By Andrea Arnold
Last week, we wrote an article voicing some of the frustrations and concerns regarding the recent sealcoating of the highway through McBride and on to Tete Jaune. The Ministry of Transportation had since replied to our inquiry for more information.
“We understand that this project has caused some frustration for people in the area and appreciate their patience as we complete this important work,” they said.
The Ministry says that the decision to sealcoat on Highway 16 was made to allow the life of the road to be extended until asphalt paving or hot-in-place recycling are required. An assessment showed sealcoating was the more appropriate treatment based on the current condition of the highway, the Ministry says.
As of July 20th, the area of Highway 16 between Belle Mountain to Laing Road was declared complete. Closer to Valemount, the section of highway between Lee Road to Blackman Road was considered complete as well, however, only the first of three sweeping operations were in progress. The Ministry says sideroads will be swept once the highway sections are complete. They expect a final work date to be July 28th. Until the project has been fully swept, been deemed to be complete and handed over to the highways maintenance contractor and district office, the construction contractor is responsible for the site.
The Ministry says staff met with the Village of McBride before and during the project and solicited feedback, which was incorporated into the project.
The Village of McBride confirmed that on May 30th, representatives from the Ministry met with members of council. The representatives promised that dust and flying debris would be diligently and promptly managed with water and sweeping to keep it to a minimum.
Mid-project, on July 11th, the Village sent a letter to Minister Rob Fleming urgently requesting that operations cease immediately. The promises of dust and debris mitigation were not being followed through on.
“The decision to sealcoat a major, Class A, highway was misguided and inappropriate for a busy northern transportation corridor,” said the letter. “Residents and business owners in McBride are being severely impacted by choking dust that has filled the valley since the contractor began applying gravel to Highway 16 and surrounding side roads.”
The letter went on to describe businesses having to close, damage to vehicles, health of humans and livestock, highway speeds and the safety of drivers through the valley.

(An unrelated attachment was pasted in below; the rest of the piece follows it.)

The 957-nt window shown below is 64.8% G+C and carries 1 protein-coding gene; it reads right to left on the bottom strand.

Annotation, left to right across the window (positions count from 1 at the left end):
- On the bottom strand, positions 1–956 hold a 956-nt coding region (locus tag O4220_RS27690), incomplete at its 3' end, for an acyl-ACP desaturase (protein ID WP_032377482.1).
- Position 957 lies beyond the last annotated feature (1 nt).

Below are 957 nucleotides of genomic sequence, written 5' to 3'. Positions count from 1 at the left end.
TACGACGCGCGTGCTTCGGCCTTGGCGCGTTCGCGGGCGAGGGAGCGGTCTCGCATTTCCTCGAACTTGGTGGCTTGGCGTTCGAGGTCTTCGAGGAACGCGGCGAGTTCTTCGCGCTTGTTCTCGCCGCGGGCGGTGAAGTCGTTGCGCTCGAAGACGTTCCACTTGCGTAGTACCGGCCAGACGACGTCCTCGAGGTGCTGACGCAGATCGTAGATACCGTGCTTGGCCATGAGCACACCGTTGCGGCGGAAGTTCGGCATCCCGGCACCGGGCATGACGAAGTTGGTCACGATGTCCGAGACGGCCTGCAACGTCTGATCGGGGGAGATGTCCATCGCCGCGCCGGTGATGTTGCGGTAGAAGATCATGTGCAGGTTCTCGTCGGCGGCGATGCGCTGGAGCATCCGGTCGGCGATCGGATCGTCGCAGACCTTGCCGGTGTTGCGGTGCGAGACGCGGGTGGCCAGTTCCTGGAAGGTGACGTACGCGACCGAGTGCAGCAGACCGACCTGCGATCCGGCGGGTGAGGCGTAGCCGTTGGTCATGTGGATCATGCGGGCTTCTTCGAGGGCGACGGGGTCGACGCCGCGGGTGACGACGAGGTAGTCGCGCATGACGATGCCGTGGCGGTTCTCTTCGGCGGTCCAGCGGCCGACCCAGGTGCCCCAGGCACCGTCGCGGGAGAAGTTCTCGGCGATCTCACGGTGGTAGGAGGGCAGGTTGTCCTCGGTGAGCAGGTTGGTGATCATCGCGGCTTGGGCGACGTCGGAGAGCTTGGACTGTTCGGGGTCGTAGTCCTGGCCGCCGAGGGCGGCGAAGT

Following the active construction period, speed reduction signs were initially removed and traffic was permitted to flow through the community at normal speeds resulting in rock chip damage and high dust volumes.
In the 2020 Standard Specifications for Highway Construction Volume 1 of 2 that was provided by the Ministry, it outlines the manner in which traffic control is to be carried out during a sealcoating project.
Section 508 states that “The Traffic Control shall be maintained at all times when in the opinion of the Ministry Representative, the risk of damage to the mat is likely to become a safety issue or to result in unnecessary vehicular damage from loosened rock. Additional traffic control to protect the quality of the product is also the responsibility of the Contractor. Traffic through the work zone shall be limited to 50 km per hour, or as directed by the District Manager Transportation, until completion of final sweeping.”
Following outcry from the community, some speed reduction was implemented, however, highway speeds were posted at 70km per hour.
The Village and many residents appealed to MLA Shirley Bond to help push for action.
“I have raised this issue of the decision to sealcoat directly with the ministry since before the project started, and expressed my concerns that a Class A Highway, with significant industrial traffic should be paved,” said MLA Bond. Investment in northern and rural roads is essential not just for residential or tourist traffic, but for the economy of the entire province. Despite concerns raised by me and the Mayor and Council, the decision was made to proceed.”
Bond said that she told the ministry she felt there had been a lack of consultation or conversation with locally elected officials.